Redditor Proves These Unbelievable LEGO Instructions From The 1970s Are In Fact Real

Today LEGO is probably one of the most recognized toy brands worldwide. The Danish company started creating building bricks that snapped into each other in 1949, and since then has continuously grown to be a massive empire that is loved by all. The toy brand itself isn’t just a toy anymore, but a franchise. It has theme parks, retail stores, and even movies built around the iconic toys.

Through its growth and $15 billion value as a company, LEGO has more or less still remained true to its roots. Lego bricks are all about building and creating and letting your imagination take you away. The toy has always appealed to children of young ages because it allows them to use their imagination and use their tactile skills to build something all their own.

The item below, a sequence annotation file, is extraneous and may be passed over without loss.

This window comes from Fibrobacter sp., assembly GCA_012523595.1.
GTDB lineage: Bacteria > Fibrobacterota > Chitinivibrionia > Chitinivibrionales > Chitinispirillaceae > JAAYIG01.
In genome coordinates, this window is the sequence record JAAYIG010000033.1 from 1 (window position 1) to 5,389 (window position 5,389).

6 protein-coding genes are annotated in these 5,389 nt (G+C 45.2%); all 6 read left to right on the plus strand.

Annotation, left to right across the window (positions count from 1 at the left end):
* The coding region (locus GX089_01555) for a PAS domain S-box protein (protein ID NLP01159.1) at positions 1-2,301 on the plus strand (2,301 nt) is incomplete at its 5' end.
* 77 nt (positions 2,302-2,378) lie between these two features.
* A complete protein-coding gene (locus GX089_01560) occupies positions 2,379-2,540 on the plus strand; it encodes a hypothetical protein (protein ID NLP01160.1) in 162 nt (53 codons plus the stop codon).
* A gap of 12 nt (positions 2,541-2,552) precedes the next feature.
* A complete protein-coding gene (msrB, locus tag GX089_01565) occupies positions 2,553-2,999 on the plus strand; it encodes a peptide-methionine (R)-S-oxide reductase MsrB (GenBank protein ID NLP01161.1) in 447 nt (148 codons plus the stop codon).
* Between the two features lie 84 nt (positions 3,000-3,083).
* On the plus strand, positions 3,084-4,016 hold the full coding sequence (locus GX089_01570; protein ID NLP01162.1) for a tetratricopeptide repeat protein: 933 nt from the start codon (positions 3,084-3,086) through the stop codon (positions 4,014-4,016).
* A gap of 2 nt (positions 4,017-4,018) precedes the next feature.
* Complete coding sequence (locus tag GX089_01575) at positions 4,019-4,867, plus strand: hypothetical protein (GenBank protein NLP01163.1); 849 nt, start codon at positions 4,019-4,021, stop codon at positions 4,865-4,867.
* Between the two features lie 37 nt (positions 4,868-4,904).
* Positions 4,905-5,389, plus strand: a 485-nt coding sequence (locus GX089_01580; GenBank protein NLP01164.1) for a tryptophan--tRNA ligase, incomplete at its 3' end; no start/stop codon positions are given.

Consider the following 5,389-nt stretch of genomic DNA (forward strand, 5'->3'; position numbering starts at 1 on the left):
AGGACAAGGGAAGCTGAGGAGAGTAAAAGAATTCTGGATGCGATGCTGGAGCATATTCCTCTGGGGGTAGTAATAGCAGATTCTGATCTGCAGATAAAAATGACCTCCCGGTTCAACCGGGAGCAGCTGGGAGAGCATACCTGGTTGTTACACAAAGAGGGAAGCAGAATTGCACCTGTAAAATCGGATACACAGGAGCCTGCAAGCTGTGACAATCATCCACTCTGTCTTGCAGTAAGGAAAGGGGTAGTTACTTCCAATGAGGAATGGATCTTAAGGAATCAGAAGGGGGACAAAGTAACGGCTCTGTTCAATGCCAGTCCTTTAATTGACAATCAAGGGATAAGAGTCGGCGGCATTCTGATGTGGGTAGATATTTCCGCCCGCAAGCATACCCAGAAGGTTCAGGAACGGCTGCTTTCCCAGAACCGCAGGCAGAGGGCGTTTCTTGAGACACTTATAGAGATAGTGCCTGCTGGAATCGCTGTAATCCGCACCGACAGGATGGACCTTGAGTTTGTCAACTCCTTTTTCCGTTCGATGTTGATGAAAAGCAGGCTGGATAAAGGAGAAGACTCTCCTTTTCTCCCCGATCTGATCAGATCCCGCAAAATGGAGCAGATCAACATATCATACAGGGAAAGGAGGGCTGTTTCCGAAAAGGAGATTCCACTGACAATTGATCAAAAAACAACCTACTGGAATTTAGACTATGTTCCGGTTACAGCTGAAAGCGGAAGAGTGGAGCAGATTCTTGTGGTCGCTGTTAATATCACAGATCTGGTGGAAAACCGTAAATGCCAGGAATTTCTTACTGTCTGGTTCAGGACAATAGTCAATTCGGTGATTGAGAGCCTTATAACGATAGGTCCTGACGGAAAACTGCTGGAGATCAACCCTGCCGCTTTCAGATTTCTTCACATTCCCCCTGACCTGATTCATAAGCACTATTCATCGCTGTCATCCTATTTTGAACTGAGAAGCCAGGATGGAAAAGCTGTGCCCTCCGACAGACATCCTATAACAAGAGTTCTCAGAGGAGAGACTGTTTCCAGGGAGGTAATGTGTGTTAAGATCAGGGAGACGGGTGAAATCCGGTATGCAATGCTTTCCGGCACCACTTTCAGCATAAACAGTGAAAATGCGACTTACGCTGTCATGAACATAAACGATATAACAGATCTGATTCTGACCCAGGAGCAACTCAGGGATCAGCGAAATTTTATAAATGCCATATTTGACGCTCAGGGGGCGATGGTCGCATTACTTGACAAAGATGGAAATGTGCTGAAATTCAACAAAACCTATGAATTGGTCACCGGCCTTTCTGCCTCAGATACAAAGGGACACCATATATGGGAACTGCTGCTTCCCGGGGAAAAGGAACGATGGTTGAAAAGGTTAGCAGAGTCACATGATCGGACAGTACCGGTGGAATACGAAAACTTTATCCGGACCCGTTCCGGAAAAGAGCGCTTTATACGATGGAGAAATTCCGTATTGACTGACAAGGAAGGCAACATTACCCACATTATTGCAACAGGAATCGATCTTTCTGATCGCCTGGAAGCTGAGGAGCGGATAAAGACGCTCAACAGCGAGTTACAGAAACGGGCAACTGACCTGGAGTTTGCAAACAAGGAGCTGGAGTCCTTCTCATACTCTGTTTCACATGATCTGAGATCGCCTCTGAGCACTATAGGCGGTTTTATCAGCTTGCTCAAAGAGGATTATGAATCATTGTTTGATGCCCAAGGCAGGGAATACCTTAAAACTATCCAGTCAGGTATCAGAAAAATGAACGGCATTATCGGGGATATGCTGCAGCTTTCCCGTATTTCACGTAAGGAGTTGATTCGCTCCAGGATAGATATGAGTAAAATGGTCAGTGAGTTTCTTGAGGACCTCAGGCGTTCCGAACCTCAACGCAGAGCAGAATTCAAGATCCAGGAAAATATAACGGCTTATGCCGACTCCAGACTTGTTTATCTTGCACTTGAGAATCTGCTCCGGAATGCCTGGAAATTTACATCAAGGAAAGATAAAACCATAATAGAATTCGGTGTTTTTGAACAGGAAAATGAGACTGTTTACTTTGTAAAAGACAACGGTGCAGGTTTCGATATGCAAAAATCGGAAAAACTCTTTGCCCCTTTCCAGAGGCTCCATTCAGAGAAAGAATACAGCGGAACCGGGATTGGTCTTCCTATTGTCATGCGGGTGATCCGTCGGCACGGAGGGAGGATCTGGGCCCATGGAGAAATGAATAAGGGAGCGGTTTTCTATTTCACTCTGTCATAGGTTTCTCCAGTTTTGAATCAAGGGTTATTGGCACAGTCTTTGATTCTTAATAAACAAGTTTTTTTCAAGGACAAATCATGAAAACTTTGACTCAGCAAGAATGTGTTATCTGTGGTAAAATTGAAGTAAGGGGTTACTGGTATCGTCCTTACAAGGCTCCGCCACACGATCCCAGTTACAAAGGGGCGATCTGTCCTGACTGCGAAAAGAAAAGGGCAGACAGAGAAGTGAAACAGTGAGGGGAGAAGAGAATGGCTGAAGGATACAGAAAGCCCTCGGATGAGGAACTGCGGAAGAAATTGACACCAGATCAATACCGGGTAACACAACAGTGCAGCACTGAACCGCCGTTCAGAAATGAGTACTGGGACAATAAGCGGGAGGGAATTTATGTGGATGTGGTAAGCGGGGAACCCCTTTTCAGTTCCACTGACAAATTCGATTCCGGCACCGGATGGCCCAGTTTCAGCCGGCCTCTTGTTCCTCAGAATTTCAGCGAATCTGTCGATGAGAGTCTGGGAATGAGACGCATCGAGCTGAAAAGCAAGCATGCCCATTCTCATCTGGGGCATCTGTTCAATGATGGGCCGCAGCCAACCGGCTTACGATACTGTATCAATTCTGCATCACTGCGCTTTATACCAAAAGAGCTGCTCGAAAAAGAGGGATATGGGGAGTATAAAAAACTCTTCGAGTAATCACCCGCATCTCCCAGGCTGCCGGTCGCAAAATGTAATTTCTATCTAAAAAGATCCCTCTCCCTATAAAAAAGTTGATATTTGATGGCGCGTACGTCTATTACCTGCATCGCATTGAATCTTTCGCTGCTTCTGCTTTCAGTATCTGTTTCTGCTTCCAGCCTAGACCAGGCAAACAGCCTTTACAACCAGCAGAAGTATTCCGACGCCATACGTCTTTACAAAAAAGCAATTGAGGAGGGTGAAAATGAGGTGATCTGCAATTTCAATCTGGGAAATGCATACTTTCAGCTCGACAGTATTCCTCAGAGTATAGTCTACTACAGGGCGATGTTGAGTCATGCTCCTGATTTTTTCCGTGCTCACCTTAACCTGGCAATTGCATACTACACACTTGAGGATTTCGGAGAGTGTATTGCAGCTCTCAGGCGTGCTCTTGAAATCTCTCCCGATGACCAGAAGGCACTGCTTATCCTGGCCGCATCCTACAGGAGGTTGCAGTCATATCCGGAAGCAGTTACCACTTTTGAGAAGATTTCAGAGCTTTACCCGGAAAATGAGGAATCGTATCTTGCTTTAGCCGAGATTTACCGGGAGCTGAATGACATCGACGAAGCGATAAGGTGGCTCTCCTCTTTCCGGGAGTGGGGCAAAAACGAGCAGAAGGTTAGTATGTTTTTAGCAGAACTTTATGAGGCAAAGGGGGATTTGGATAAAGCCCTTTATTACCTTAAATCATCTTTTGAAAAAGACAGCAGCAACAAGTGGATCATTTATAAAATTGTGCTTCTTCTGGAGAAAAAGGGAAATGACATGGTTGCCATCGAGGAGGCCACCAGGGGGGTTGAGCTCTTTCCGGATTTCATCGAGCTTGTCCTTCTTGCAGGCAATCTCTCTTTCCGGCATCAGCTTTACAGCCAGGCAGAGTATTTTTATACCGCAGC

Despite gender marketing of today, pushing pink flowery dolls on little girls and blue and black race cars to boys, LEGO has historically refrained to do just that, maintaining the building and creating knows no gender. Just look at this instruction pamphlet that used to come in Lego sets from the 1970s. A Reddit user found the note and shared it with the internet community, many of whom agreed that the message itself sounded like the very moral of The Lego Movie that was recently released in 2014.


Some Reddit users doubted the authenticity of the letter, saying that the simplicity and font choice of the letter made it look fake. However, when PopSugar reached out to Lego directly about the letter, spokesperson Roar Rude Trangbæk confirmed that it was authentic and those pamphlets were in fact distributed in playsets for girls from the 1970s. 

“Yes, the text is from 1974”, said Trangbæk, “And was a part of a pamphlet showing a variety of LEGO doll house products targeted to girls aged four and up from the 1970s.” Even though in the 1970s and today, there are still sets “for girls” and “for boys,” Lego knows that creativity should know no bounds!